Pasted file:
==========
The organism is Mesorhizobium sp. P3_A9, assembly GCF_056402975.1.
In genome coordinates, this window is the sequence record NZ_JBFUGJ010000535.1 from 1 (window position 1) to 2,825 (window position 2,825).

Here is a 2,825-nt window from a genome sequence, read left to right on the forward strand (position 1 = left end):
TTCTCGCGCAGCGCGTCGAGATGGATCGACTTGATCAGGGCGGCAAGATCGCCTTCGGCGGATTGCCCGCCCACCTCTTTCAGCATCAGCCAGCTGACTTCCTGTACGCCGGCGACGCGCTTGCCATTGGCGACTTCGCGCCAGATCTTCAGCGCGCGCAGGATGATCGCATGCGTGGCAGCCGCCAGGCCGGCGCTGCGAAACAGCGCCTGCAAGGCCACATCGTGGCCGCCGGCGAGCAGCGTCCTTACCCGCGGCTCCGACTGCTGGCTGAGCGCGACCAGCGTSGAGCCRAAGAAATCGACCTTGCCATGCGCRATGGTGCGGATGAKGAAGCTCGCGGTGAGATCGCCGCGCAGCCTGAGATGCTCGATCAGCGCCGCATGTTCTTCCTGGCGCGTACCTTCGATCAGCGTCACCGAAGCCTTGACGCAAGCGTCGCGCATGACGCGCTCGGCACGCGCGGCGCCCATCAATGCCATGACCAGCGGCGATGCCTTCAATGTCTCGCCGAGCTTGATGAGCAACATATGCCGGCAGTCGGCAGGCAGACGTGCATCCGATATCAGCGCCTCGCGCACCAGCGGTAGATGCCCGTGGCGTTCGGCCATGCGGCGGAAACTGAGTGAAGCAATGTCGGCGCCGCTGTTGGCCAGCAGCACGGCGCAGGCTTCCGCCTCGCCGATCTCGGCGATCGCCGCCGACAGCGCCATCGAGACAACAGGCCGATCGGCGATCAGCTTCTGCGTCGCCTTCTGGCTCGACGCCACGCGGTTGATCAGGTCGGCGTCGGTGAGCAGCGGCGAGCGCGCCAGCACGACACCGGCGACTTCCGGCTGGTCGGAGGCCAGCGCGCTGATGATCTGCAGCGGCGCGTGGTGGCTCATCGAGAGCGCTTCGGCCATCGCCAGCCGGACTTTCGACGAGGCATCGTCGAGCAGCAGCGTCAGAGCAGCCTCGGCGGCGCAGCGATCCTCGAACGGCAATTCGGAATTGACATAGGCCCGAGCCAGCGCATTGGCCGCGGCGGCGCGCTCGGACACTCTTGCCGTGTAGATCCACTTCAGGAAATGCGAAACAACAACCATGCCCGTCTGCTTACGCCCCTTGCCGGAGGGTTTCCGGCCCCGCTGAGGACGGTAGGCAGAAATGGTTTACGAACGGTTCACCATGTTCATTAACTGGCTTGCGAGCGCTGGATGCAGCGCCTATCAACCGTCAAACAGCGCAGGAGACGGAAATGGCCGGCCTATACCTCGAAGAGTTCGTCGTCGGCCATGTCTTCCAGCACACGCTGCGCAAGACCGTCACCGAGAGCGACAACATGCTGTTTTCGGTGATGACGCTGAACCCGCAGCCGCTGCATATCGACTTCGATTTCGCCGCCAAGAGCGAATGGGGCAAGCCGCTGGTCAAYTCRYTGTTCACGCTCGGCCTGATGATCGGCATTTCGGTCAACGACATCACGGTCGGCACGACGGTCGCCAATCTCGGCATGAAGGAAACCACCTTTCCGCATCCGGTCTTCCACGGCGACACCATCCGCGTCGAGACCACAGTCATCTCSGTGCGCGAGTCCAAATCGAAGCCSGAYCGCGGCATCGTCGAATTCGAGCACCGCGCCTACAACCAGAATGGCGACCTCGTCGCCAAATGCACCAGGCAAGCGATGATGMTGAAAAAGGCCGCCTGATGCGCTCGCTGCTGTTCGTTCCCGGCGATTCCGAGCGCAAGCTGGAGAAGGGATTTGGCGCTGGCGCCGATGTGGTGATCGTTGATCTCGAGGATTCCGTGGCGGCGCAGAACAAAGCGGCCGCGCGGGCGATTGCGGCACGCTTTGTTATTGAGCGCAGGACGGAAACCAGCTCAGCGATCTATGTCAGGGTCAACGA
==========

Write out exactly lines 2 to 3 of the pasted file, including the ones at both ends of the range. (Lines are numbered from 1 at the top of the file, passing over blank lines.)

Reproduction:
In genome coordinates, this window is the sequence record NZ_JBFUGJ010000535.1 from 1 (window position 1) to 2,825 (window position 2,825).

Here is a 2,825-nt window from a genome sequence, read left to right on the forward strand (position 1 = left end):